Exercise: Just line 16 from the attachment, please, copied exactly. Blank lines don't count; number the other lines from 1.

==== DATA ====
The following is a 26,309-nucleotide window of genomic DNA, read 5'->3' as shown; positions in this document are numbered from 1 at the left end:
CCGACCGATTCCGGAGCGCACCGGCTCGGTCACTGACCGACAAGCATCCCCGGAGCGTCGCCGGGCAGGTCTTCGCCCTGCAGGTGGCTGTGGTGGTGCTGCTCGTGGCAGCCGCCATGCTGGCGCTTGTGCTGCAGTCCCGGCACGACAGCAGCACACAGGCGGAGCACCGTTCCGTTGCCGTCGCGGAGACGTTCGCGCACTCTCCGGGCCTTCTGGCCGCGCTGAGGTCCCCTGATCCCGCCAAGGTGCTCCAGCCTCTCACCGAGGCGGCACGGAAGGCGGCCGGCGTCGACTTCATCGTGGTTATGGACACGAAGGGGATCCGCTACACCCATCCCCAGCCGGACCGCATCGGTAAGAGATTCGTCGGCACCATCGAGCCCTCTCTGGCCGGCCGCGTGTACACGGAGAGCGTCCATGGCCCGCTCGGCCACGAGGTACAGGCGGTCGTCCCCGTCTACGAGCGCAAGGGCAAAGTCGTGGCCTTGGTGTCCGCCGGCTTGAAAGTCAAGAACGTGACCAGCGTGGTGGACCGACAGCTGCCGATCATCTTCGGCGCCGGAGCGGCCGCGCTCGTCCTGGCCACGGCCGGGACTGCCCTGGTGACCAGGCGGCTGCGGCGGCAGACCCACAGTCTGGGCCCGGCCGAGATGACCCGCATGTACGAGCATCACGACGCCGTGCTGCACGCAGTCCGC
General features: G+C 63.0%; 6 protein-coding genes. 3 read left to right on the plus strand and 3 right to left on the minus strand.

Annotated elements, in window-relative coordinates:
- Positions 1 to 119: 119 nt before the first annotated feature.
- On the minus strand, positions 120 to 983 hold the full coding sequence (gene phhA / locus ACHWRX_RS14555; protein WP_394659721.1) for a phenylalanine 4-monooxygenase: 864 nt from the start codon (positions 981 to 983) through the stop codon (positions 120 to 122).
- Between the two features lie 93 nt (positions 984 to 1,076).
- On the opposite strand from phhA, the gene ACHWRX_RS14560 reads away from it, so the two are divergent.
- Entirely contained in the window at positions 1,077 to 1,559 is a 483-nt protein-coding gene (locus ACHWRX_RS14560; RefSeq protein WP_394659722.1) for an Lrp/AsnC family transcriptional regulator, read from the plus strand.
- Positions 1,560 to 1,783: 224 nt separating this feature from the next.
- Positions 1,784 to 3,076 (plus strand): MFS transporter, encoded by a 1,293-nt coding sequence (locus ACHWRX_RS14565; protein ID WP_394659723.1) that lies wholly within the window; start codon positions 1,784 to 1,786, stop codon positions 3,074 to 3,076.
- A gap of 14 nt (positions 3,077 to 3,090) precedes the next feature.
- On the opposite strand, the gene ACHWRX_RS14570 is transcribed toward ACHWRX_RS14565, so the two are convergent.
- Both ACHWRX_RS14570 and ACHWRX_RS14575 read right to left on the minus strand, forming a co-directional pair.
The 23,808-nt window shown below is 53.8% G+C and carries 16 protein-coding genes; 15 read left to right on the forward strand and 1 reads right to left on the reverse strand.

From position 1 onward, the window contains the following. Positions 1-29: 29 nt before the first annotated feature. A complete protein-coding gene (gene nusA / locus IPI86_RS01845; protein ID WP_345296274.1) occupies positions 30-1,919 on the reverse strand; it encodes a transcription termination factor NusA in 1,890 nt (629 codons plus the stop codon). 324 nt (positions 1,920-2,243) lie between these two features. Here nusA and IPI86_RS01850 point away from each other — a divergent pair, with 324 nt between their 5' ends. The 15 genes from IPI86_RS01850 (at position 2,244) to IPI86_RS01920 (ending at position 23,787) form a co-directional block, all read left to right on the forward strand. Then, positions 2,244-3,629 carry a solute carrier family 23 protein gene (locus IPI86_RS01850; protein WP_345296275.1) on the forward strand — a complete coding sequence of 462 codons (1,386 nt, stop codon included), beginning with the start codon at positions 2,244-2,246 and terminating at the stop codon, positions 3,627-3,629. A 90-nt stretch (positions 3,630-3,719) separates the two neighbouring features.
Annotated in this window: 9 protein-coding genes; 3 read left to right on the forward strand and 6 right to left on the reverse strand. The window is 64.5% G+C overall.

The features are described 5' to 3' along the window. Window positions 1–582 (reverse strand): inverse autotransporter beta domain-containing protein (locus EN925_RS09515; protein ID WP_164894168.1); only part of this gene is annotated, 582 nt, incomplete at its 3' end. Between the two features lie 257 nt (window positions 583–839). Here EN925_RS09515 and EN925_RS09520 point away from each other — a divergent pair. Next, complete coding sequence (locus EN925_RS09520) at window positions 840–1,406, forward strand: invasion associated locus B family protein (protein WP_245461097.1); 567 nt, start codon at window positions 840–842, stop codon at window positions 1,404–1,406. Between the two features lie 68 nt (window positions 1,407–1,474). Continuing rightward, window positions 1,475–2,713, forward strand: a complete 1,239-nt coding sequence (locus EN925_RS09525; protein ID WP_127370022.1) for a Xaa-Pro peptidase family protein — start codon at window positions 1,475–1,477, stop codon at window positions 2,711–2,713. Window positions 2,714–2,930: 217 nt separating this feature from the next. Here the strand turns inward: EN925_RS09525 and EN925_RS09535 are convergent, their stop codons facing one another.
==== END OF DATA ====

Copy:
From position 1 onward, the window contains the following. Positions 1-29: 29 nt before the first annotated feature. A complete protein-coding gene (gene nusA / locus IPI86_RS01845; protein ID WP_345296274.1) occupies positions 30-1,919 on the reverse strand; it encodes a transcription termination factor NusA in 1,890 nt (629 codons plus the stop codon). 324 nt (positions 1,920-2,243) lie between these two features. Here nusA and IPI86_RS01850 point away from each other — a divergent pair, with 324 nt between their 5' ends. The 15 genes from IPI86_RS01850 (at position 2,244) to IPI86_RS01920 (ending at position 23,787) form a co-directional block, all read left to right on the forward strand. Then, positions 2,244-3,629 carry a solute carrier family 23 protein gene (locus IPI86_RS01850; protein WP_345296275.1) on the forward strand — a complete coding sequence of 462 codons (1,386 nt, stop codon included), beginning with the start codon at positions 2,244-2,246 and terminating at the stop codon, positions 3,627-3,629. A 90-nt stretch (positions 3,630-3,719) separates the two neighbouring features.